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Flash memory is an electronic non-volatile computer storage medium that can be electrically erased and reprogrammed.

A USB flash drive. The chip on the left is the flash memory. The controller is on the right.

Flash memory is an electronic (solid-state) non-volatile computer storage medium that can be electrically erased and reprogrammed.

Toshiba developed flash memory from EEPROM (electrically erasable programmable read-only memory) in the early 1980s and introduced it to the market in 1984. The two main types of flash memory are named after the NAND and NOR logic gates. The individual flash memory cells exhibit internal characteristics similar to those of the corresponding gates.

Whereas EPROMs had to be completely erased before being rewritten, NAND-type flash memory may be written and read in blocks (or pages) which are generally much smaller than the entire device. NOR-type flash allows a single machine word (byte) to be written—​​to an erased location—​​or read independently.

The NAND type operates primarily in memory cards, USB flash drives, solid-state drives (those produced in 2009 or later), and similar products, for general storage and transfer of data. NAND or NOR flash memory is also often used to store configuration data in numerous digital products, a task previously made possible by EEPROM or battery-powered static RAM. One key disadvantage of flash memory is that it can only endure a relatively small number of write cycles in a specific block.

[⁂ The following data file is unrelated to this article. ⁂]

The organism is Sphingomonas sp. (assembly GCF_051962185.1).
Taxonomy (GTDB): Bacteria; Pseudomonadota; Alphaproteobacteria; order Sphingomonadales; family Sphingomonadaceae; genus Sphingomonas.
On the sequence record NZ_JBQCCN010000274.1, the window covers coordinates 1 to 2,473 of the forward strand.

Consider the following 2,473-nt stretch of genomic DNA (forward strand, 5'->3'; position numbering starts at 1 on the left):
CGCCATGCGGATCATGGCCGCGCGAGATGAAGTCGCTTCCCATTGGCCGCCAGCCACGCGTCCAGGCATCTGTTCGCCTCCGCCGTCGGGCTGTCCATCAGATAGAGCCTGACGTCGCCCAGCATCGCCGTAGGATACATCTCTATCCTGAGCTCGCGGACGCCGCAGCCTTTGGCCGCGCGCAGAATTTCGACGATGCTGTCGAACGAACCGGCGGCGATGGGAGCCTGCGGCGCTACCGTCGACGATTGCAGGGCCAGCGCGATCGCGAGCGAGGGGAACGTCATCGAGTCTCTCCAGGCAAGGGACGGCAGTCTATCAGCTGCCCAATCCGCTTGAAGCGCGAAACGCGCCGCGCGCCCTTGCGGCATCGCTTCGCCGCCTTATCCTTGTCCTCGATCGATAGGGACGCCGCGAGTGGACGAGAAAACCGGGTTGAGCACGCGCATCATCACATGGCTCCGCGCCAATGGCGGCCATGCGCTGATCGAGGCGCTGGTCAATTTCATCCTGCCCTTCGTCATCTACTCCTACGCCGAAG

Example applications of both types of flash memory include personal computers, PDAs, digital audio players, digital cameras, mobile phones, synthesizers, video games, scientific instrumentation, industrial robotics, and medical electronics. In addition to being non-volatile, flash memory offers fast read access times, although not as fast as static RAM or ROM. Its mechanical shock resistance helps explain its popularity over hard disks in portable devices, as does its high durability, ability to withstand high pressure, temperature and immersion in water, etc.

Although flash memory is technically a type of EEPROM, the term "EEPROM" is generally used to refer specifically to non-flash EEPROM which is erasable in small blocks, typically bytes. Because erase cycles are slow, the large block sizes used in flash memory erasing give it a significant speed advantage over non-flash EEPROM when writing large amounts of data. As of 2013, flash memory costs much less than byte-programmable EEPROM and had become the dominant memory type wherever a system required a significant amount of non-volatile solid-state storage.

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